What we need are more counselors, therapists, and mental health professionals. Students are so wounded, not taken care of by their families, and restorative justice is not addressing the main issues (poverty, familial situations, etc).

    • LFOldTimer

      Thanks for a viewpoint from the front lines.

      Not surprised.

      Btw, the system encourages poverty. The ‘war on poverty’ is a myth. Just like the ‘war on drugs’.

      • Rivett

        Begets radicalism.

  • Paul Lucas

    Good news. Restorative justice is a positive step. keep up the good work.

  • LFOldTimer

    Ok. So suspensions plummeted.
    What about crime?

    • Ltpar

      As one of the on the line teachers suggests, “less suspensions does not equate to better discipline.” By the time a student is suspended, they have been through a full cycle of options and corrective interventions to get them straightened out. There are some kids who do not want to be straightened out and keeping them in the classroom disrupts the education process for other students. Bottom line is, Restorative Justice is just another liberal feel good program, used as a smokescreen for the systematic destruction of the public education system. What better way to destroy a country from the inside out that to continue to churn out uneducated and illiterate students.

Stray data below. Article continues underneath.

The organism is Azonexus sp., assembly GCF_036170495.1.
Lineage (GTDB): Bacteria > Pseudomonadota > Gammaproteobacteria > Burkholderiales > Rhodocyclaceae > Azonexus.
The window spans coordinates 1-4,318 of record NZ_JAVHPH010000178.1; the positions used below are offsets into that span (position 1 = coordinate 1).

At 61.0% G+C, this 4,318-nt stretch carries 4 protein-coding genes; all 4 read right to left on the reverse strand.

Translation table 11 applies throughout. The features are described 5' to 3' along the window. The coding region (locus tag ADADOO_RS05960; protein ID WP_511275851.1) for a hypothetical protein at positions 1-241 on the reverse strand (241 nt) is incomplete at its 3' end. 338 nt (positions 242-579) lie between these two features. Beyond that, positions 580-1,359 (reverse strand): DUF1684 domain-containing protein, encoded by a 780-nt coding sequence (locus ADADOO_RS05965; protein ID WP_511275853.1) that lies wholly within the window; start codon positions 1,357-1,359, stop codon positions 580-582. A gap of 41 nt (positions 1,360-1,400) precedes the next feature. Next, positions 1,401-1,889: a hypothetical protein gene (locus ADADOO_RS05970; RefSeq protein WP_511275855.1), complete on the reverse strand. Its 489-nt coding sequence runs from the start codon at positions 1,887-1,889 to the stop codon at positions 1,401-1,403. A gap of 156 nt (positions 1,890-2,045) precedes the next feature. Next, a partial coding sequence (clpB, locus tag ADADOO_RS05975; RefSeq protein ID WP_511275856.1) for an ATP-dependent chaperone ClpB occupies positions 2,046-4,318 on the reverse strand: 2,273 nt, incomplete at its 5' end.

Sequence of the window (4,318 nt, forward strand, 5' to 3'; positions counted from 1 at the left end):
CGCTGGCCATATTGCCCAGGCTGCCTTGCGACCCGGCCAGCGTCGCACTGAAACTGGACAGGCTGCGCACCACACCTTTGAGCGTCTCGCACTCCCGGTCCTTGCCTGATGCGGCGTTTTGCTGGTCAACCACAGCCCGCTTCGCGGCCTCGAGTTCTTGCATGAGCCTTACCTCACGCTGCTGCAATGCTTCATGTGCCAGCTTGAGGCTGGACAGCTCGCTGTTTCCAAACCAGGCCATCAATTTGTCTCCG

• LFOldTimer

        Yeah. Anybody who lives in California and pays attention understands how the quality of K-12 education has deteriorated to one of the worse academic levels in the nation. Back in the day California used to offer good public school training. Not anymore. It didn’t get that way by itself. The biggest problem is that many parents don’t value education. So their kids suffer. But a disruptive kid shouldn’t be able to impede the education of a kid who wants to learn and make something of him or herself in life. And for adults to allow that to happen is disgraceful and unforgiveable. Nobody wins. Everybody loses. Back in the day a ruler to the backside solved the classroom disruption problem. Today that would land a teacher in jail. The weakest links have taken over the classrooms. California’s test scores prove it.

      • Paul Lucas

        yeah lets just lock those kids up. You must love lou correa

    • David Zenger

      Unfortunately there is a GIANT hole in the middle of this article. The reporter is simply repeating a series of facts she has been sold but that don’t add up to anything: suspensions are down because…students are not being suspended. Does “restorative justice” work? Prove it.

      What is needed here is some explanation as to what has happened to the disruptive and belligerent students that likely refuse “restorative justice.” Are they roaming the campuses? Are they succeeding academically in any sort of demonstrable way? Are they just shunted to back of the classroom where they play on their smart phone all day?

      • LFOldTimer

        Doesn’t matter what the hooligans do. They still contribute to the headcount and thus the school revenue. And that’s all that really matters. If they disrupt the educational experience for their fellow students who desire to achieve something in life – well, that’s just the cost of doing business.

        Again, focus on the test scores. That cuts right to the chase.